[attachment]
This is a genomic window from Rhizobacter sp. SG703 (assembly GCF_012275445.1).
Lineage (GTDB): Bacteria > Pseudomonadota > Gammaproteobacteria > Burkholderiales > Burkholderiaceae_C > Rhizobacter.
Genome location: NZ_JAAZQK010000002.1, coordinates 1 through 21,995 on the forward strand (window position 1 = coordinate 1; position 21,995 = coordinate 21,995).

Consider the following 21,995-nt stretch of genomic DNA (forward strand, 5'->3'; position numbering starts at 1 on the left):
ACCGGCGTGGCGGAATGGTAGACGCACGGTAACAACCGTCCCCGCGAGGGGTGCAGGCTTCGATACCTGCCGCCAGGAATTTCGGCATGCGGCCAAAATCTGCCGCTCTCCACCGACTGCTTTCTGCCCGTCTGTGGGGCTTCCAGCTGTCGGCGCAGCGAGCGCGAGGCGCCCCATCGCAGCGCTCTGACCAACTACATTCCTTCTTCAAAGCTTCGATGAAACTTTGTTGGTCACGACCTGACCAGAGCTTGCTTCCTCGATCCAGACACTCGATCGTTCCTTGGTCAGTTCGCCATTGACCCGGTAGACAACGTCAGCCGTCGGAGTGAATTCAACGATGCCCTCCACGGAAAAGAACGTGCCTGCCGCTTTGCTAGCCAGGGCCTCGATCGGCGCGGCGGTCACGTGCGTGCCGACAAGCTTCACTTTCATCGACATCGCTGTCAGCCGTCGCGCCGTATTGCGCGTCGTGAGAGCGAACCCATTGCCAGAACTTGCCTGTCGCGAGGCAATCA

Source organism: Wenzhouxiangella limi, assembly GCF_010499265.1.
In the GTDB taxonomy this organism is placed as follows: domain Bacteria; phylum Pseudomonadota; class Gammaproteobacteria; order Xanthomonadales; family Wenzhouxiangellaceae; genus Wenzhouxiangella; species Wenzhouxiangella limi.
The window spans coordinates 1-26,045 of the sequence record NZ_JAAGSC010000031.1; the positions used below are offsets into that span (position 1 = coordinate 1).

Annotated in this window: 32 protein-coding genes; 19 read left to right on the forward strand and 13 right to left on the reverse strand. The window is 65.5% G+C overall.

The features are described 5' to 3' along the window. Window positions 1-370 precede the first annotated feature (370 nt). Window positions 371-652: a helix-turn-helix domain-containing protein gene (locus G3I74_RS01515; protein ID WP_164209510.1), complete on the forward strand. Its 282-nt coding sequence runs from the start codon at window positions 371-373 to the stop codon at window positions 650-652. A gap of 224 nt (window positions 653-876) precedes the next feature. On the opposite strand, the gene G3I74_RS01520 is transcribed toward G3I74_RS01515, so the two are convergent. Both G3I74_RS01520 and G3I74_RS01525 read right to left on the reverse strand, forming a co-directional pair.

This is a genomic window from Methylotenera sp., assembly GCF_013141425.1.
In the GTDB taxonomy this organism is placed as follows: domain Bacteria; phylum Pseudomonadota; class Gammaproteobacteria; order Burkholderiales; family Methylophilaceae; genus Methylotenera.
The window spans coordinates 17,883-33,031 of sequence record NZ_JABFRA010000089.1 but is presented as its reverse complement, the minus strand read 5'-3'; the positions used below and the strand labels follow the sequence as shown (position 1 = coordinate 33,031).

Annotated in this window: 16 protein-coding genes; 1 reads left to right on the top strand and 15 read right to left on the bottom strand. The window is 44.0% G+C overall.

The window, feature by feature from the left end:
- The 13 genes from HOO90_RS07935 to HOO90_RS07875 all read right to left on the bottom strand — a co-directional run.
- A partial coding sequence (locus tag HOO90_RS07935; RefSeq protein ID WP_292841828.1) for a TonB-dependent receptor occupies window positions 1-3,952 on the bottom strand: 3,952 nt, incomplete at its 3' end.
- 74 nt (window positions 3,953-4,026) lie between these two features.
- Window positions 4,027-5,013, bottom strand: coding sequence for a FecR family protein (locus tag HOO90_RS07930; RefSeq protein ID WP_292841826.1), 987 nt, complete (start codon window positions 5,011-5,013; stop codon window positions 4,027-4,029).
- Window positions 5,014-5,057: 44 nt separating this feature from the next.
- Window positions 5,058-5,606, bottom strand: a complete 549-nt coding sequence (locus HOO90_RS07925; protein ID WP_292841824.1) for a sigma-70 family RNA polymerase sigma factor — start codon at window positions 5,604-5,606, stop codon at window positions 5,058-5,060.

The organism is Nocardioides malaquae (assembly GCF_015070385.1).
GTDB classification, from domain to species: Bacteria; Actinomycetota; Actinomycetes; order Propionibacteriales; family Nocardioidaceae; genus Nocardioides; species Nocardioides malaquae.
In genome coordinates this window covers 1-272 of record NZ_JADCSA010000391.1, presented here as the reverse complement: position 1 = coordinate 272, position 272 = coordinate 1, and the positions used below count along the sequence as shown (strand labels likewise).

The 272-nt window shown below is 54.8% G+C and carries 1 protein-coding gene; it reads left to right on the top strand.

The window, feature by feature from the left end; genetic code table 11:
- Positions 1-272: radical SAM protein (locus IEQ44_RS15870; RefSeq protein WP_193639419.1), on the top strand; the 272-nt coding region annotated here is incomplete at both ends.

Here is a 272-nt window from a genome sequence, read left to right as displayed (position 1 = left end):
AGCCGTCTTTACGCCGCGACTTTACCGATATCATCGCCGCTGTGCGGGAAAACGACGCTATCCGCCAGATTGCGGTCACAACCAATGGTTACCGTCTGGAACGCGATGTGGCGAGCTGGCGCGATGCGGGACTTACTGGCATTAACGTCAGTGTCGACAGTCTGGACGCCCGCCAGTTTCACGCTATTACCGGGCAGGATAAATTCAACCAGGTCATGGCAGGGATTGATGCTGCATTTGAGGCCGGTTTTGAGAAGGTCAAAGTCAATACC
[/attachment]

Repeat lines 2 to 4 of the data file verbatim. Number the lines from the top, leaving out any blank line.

Lineage (GTDB): Bacteria > Pseudomonadota > Gammaproteobacteria > Burkholderiales > Burkholderiaceae_C > Rhizobacter.
Genome location: NZ_JAAZQK010000002.1, coordinates 1 through 21,995 on the forward strand (window position 1 = coordinate 1; position 21,995 = coordinate 21,995).

Consider the following 21,995-nt stretch of genomic DNA (forward strand, 5'->3'; position numbering starts at 1 on the left):